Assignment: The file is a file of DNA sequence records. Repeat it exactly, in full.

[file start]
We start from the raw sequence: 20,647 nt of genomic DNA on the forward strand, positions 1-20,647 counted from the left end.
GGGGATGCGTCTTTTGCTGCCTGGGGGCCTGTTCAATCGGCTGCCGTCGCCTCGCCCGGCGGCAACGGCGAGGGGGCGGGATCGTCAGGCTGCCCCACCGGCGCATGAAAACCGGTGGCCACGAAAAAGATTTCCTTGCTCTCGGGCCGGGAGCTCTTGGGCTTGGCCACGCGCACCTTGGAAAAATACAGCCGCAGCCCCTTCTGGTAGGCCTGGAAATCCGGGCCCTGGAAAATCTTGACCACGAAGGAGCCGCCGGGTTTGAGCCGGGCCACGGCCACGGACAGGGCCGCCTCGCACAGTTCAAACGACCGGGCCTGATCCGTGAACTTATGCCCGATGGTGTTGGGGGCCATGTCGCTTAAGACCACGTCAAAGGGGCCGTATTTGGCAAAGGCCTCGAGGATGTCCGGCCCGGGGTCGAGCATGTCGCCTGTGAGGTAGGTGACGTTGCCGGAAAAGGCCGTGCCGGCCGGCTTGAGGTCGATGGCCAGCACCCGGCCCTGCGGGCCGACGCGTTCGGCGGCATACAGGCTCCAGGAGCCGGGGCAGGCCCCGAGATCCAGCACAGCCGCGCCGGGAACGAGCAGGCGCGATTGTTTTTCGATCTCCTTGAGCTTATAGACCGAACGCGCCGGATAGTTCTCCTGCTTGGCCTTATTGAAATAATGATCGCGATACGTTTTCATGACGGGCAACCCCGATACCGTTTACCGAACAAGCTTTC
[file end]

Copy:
We start from the raw sequence: 20,647 nt of genomic DNA on the forward strand, positions 1-20,647 counted from the left end.
GGGGATGCGTCTTTTGCTGCCTGGGGGCCTGTTCAATCGGCTGCCGTCGCCTCGCCCGGCGGCAACGGCGAGGGGGCGGGATCGTCAGGCTGCCCCACCGGCGCATGAAAACCGGTGGCCACGAAAAAGATTTCCTTGCTCTCGGGCCGGGAGCTCTTGGGCTTGGCCACGCGCACCTTGGAAAAATACAGCCGCAGCCCCTTCTGGTAGGCCTGGAAATCCGGGCCCTGGAAAATCTTGACCACGAAGGAGCCGCCGGGTTTGAGCCGGGCCACGGCCACGGACAGGGCCGCCTCGCACAGTTCAAACGACCGGGCCTGATCCGTGAACTTATGCCCGATGGTGTTGGGGGCCATGTCGCTTAAGACCACGTCAAAGGGGCCGTATTTGGCAAAGGCCTCGAGGATGTCCGGCCCGGGGTCGAGCATGTCGCCTGTGAGGTAGGTGACGTTGCCGGAAAAGGCCGTGCCGGCCGGCTTGAGGTCGATGGCCAGCACCCGGCCCTGCGGGCCGACGCGTTCGGCGGCATACAGGCTCCAGGAGCCGGGGCAGGCCCCGAGATCCAGCACAGCCGCGCCGGGAACGAGCAGGCGCGATTGTTTTTCGATCTCCTTGAGCTTATAGACCGAACGCGCCGGATAGTTCTCCTGCTTGGCCTTATTGAAATAATGATCGCGATACGTTTTCATGACGGGCAACCCCGATACCGTTTACCGAACAAGCTTTC